I’m not a mortgage broker or a lender in Charlottesville, but I know folks who are.
Guest post by Matt Hodges with Compass Home Loans:
FHA has picked up much loan volume that the sub-prime world vacated â€“ so much so that for every ten new purchases, FHA insures three. This isn’t to say that FHA isn’t a great product â€“ it is. I’ve used it for eleven years, but it’s now sustaining losses for which the up-front Mortgage Insurance Premium (UFMIP) is paying. The UFMIP helps to pay future claims on bad debt, i.e. foreclosures of FHA insured loans.
FHA tells us it’s time to pay the piper. For all new case numbers (FHA’s mechanism to keep track of loans they insure) assigned on April 5, 2010 or later, the UFMIP will increase from 1.75% to 2.25%. While this isn’t a huge change to qualifying standards, it does show that FHA is looking at underwriting standards a bit closer and refilling their coffers. If a new FHA loan was originated for $100,000, currently the total loan amount with UFMIP would be $101,750. On April 5th, it will become $102,250.
To be implemented in the summer, FHA proposes to change down payments for sub-580 credit score borrowers from 3.5% to 10%. Most lenders won’t touch a sub-620 score for FHA right now, so I don’t see an immediate problem with this either. This is potentially beneficial for FHA, as it will provide additional equity in the case of foreclosure, mitigating losses.
Probably our biggest concern right now is the proposed change from 6% seller concessions down to only 3%. But, Matt, you argue, 3% is a lot of money for the seller to pay. It might be at a $200,000 loan, but at $100,000, most borrowers will expend at least $3000 in closing costs, pre-paid items and points. Remember, FHA is the loan for those who are cash-strapped.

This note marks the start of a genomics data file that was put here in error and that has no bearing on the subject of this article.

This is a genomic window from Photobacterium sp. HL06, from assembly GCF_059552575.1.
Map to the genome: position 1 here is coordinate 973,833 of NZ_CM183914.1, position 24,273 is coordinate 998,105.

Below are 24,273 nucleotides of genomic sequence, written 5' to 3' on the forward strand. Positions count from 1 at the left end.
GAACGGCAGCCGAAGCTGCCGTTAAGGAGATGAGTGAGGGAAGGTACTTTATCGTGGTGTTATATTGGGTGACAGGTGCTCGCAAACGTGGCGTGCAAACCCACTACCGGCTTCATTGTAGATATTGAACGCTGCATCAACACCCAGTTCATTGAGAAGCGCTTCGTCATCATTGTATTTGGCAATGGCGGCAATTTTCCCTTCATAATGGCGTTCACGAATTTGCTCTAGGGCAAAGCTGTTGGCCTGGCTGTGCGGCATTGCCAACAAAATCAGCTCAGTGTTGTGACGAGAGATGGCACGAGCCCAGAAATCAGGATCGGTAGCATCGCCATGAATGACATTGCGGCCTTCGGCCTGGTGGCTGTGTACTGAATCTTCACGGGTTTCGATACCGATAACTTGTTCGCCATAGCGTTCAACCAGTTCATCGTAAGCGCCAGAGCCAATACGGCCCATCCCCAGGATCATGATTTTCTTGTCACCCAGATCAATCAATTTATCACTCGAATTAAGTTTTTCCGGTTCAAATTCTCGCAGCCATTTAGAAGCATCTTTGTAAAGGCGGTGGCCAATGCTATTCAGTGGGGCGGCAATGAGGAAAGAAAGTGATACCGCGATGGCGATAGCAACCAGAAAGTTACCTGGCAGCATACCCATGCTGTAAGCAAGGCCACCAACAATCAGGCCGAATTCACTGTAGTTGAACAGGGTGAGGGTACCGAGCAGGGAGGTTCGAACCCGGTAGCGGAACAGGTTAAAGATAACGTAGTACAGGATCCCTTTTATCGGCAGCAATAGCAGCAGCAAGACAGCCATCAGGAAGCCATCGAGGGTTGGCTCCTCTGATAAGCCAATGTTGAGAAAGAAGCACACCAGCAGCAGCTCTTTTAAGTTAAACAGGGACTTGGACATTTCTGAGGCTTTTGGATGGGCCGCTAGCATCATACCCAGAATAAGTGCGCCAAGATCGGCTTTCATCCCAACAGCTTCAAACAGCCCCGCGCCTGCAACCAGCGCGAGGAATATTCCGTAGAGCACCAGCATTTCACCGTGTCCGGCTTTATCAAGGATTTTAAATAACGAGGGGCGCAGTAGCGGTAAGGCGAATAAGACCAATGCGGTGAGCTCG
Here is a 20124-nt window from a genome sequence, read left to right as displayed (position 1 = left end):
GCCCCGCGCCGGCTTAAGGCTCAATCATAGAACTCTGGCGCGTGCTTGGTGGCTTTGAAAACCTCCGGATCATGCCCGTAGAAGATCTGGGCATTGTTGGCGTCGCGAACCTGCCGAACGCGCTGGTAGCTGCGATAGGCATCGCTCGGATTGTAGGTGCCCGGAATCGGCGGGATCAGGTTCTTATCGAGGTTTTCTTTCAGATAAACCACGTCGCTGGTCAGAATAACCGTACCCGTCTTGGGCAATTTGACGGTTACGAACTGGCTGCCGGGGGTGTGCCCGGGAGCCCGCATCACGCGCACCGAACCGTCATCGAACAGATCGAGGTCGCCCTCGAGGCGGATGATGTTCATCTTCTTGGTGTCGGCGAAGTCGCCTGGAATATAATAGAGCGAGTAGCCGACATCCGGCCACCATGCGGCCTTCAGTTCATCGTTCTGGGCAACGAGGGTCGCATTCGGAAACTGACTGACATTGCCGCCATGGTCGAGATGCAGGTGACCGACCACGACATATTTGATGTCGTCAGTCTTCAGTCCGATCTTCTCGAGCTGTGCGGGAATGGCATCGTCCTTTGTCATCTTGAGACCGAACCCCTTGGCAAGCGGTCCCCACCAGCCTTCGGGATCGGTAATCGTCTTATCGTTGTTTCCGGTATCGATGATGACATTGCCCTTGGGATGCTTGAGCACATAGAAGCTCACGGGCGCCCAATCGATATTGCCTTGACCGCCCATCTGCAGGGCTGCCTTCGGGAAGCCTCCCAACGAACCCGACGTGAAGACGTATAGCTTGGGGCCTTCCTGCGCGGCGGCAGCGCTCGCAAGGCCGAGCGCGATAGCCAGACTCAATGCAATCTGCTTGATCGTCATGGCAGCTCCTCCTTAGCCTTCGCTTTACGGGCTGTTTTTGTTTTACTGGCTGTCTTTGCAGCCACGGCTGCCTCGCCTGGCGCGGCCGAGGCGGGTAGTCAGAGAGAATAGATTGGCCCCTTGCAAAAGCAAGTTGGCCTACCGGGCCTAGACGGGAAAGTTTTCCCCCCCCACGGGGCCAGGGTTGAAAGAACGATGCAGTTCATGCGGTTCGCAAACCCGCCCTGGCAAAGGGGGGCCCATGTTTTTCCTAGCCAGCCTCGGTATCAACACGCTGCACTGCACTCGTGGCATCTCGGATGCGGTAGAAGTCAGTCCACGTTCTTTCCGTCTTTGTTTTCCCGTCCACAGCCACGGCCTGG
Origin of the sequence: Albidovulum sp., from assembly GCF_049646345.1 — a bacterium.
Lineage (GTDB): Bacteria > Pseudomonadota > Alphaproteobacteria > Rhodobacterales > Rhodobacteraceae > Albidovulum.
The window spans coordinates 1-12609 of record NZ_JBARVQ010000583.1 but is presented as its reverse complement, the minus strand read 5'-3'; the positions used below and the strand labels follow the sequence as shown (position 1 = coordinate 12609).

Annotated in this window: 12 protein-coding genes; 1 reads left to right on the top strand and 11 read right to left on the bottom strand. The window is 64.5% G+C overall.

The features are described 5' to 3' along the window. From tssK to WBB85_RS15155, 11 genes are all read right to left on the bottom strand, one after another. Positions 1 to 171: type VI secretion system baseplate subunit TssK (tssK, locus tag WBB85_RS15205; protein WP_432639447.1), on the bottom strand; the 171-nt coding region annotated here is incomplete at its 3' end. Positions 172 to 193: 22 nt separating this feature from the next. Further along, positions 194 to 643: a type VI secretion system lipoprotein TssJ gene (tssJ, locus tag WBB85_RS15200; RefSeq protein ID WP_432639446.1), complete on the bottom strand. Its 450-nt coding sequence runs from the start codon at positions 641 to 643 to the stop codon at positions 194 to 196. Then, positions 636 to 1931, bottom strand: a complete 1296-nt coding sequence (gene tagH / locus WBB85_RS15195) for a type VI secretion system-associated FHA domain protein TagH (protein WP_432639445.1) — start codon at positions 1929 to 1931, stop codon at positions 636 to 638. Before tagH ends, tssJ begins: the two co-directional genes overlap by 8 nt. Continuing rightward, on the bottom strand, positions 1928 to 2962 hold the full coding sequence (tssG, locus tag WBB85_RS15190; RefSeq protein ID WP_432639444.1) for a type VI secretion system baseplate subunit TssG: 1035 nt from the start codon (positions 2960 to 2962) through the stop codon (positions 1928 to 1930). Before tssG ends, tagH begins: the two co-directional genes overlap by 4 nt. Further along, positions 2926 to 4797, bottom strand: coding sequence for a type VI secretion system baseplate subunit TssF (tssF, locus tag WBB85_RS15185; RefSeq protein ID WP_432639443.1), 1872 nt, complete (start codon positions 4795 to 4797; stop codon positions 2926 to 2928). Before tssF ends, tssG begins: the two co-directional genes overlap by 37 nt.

For more detail on all three changes, review HUD’s release.
More often than not, FHA borrowers come to the table with just over 3.5% required down payment. If HUD removes the ability to get seller concessions at the lower loan amounts, they will be directly affecting the housing recovery and effectively be discriminating against poorer borrowers, who can only afford lower priced homes.
Virginia is considered a â€œhigh-costâ€ state, meaning closing costs are relatively higher than other states. Perhaps HUD can modify this proposed rule to accommodate for different loan sizes in different states and make the program continue to work. This is your time to voice concerns for or against this rule change NOW while HUD welcomes your comments.
So, what does this mean for homebuyers in Charlottesville?
It means that buying a home in Charlottesville – with an FHA loan – is going to get a bit more expensive, and is another reason that I have been advising clients – both buyers and sellers – that if they choose to buy or sell now, time is of the essence. For some, $1000 may be a make-or-break number.
Right now, for the Charlottesville MSA the FHA loan limit is $437,000 for single-family homes, so this affects the most crucial segment of the Charlottesville real estate market.